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Protesters rally about the Keystone XL oil pipeline along U.S. President Barack Obama Protesters rally about the Keystone XL oil pipeline along U.S. President Barack Obama's motorcade as he arrives at the Jefferson Hotel in Washington July 11, 2013. REUTERS/Yuri Gripas  

General: Rejecting Keystone would ‘make Mr. Putin’s day’

Rejecting the Keystone XL pipeline would only strengthen Russia’s hand and hurt American energy security, retired Marine Corps General James Jones told the Senate Foreign Relations Committee.

Gen. Jones told the Senate that Keystone XL was a “litmus test” to see if the U.S. is serious about energy security, adding that “international bullies,” including Russia, “are watching intently.” Jones and other proponents argue that Keystone’s approval would increase U.S. energy security and help the economy.

“So if we want to make Mr. Putin’s day and strengthen his hand, we should reject Keystone,” Jones said. “If we want to gain an important measure of national energy security … then it should be approved.”

The State Department is on the verge of determining whether Keystone is in the national interest. President Obama said that he would only back the pipeline if it did not significantly add to U.S. carbon dioxide emissions.

Environmentalists argued before the Senate on Thursday that Keystone would not be in the national interest since it would pose environmental risks and cause more global warming. Keystone opponents argue that building the pipeline would drive more Canadian oil sands production which would significantly add to global warming.

“The proposed Keystone XL pipeline is not in the national interest,” Michael Brune, executive director of the Sierra Club, told the Senate. “Approving Keystone XL would be a step backward and would jeopardize the stability our our climate, the strength of our economy, and our children’s futures.”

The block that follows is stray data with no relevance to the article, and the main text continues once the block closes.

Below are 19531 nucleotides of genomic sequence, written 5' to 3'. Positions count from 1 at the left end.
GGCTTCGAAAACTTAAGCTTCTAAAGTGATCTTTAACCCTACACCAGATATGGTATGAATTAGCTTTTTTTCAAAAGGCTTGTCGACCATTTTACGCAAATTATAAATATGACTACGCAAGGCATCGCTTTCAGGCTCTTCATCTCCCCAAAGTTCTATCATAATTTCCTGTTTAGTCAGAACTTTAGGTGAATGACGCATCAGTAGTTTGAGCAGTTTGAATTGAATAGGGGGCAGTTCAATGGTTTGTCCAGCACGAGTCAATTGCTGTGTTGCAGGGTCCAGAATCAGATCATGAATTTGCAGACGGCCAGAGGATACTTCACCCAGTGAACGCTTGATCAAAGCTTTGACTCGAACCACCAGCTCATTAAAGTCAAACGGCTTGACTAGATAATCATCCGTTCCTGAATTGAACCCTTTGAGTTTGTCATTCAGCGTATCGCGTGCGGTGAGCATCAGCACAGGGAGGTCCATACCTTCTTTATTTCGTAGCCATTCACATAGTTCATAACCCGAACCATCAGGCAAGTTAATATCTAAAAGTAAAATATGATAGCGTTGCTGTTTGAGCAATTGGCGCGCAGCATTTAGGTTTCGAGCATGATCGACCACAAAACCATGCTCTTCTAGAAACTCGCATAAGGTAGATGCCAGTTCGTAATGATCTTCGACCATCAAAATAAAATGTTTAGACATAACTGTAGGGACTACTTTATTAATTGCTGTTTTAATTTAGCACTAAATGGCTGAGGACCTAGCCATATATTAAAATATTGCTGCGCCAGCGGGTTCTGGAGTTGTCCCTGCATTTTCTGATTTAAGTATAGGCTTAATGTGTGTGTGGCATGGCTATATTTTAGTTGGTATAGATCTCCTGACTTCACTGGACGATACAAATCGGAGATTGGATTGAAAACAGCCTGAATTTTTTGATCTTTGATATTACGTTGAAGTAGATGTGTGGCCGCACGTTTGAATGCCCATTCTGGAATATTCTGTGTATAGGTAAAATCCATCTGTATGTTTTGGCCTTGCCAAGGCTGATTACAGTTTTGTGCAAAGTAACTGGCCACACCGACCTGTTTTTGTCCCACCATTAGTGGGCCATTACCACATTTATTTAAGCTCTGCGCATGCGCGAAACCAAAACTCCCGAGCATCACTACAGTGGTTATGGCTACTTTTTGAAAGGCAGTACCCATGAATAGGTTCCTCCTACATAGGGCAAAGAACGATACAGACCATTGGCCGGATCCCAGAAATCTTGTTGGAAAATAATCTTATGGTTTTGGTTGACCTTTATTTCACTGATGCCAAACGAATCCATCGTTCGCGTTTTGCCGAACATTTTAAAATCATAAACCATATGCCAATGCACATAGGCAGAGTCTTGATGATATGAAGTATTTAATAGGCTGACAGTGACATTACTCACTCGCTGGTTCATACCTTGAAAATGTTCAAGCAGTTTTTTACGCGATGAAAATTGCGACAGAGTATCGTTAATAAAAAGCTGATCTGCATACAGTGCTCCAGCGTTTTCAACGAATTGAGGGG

Environmentalists were able to submit two million comments to the State Department in opposition to Keystone. But nearly half of those comments are from foreigners. The liberal group Avaaz sent in 954,827 to the State Department, only 65,938 of those comments were from the U.S. and 66,817 were from Canada. The other 820,000-plus comments came from foreigners.

Keystone supporters submitted about one million comments — all from registered U.S. voters. Proponents argue that Keystone will improve U.S. energy security, create jobs and help the economy.

Proponents also point out that the State Department found that the pipeline would not significantly impact global warming or the environment.

“Keystone XL exceeds all the criteria under consideration in the National Interest Determination period,” said Cindy Schild with the American Petroleum Institute. “As remaining factors like energy and economic security benefits, stability of the supply, relations with Canada, our top trading partner are considered, it will be only more evident that approval is the only decision that is best for Americans.”

“This project will create more than 42,000 jobs and enhance our energy security. The time for study is over,” said Schild. “The Obama administration has all the evidence it needs to approve the KXL now.”

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